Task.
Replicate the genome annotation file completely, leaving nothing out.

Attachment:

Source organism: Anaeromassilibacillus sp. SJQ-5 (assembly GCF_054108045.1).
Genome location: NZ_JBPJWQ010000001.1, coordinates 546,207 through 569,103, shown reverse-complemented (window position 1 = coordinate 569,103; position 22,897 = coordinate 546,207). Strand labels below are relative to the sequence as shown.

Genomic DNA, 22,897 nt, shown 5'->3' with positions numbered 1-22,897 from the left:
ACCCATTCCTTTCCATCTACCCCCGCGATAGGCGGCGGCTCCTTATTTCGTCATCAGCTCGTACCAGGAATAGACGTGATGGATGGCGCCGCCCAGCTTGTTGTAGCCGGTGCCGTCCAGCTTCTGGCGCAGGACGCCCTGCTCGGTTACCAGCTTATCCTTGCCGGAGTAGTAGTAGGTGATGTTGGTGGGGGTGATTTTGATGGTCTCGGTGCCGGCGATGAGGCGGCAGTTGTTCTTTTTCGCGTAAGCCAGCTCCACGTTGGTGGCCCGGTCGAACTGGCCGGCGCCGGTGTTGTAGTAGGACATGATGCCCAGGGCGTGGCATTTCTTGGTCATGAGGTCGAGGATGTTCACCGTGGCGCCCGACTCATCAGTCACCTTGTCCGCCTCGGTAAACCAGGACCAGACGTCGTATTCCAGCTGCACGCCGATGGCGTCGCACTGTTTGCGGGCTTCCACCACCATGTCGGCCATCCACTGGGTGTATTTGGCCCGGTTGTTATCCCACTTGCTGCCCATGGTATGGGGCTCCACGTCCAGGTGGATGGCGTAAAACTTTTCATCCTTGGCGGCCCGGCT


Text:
Source organism: Anaeromassilibacillus sp. SJQ-5 (assembly GCF_054108045.1).
Genome location: NZ_JBPJWQ010000001.1, coordinates 546,207 through 569,103, shown reverse-complemented (window position 1 = coordinate 569,103; position 22,897 = coordinate 546,207). Strand labels below are relative to the sequence as shown.

Genomic DNA, 22,897 nt, shown 5'->3' with positions numbered 1-22,897 from the left:
ACCCATTCCTTTCCATCTACCCCCGCGATAGGCGGCGGCTCCTTATTTCGTCATCAGCTCGTACCAGGAATAGACGTGATGGATGGCGCCGCCCAGCTTGTTGTAGCCGGTGCCGTCCAGCTTCTGGCGCAGGACGCCCTGCTCGGTTACCAGCTTATCCTTGCCGGAGTAGTAGTAGGTGATGTTGGTGGGGGTGATTTTGATGGTCTCGGTGCCGGCGATGAGGCGGCAGTTGTTCTTTTTCGCGTAAGCCAGCTCCACGTTGGTGGCCCGGTCGAACTGGCCGGCGCCGGTGTTGTAGTAGGACATGATGCCCAGGGCGTGGCATTTCTTGGTCATGAGGTCGAGGATGTTCACCGTGGCGCCCGACTCATCAGTCACCTTGTCCGCCTCGGTAAACCAGGACCAGACGTCGTATTCCAGCTGCACGCCGATGGCGTCGCACTGTTTGCGGGCTTCCACCACCATGTCGGCCATCCACTGGGTGTATTTGGCCCGGTTGTTATCCCACTTGCTGCCCATGGTATGGGGCTCCACGTCCAGGTGGATGGCGTAAAACTTTTCATCCTTGGCGGCCCGGCT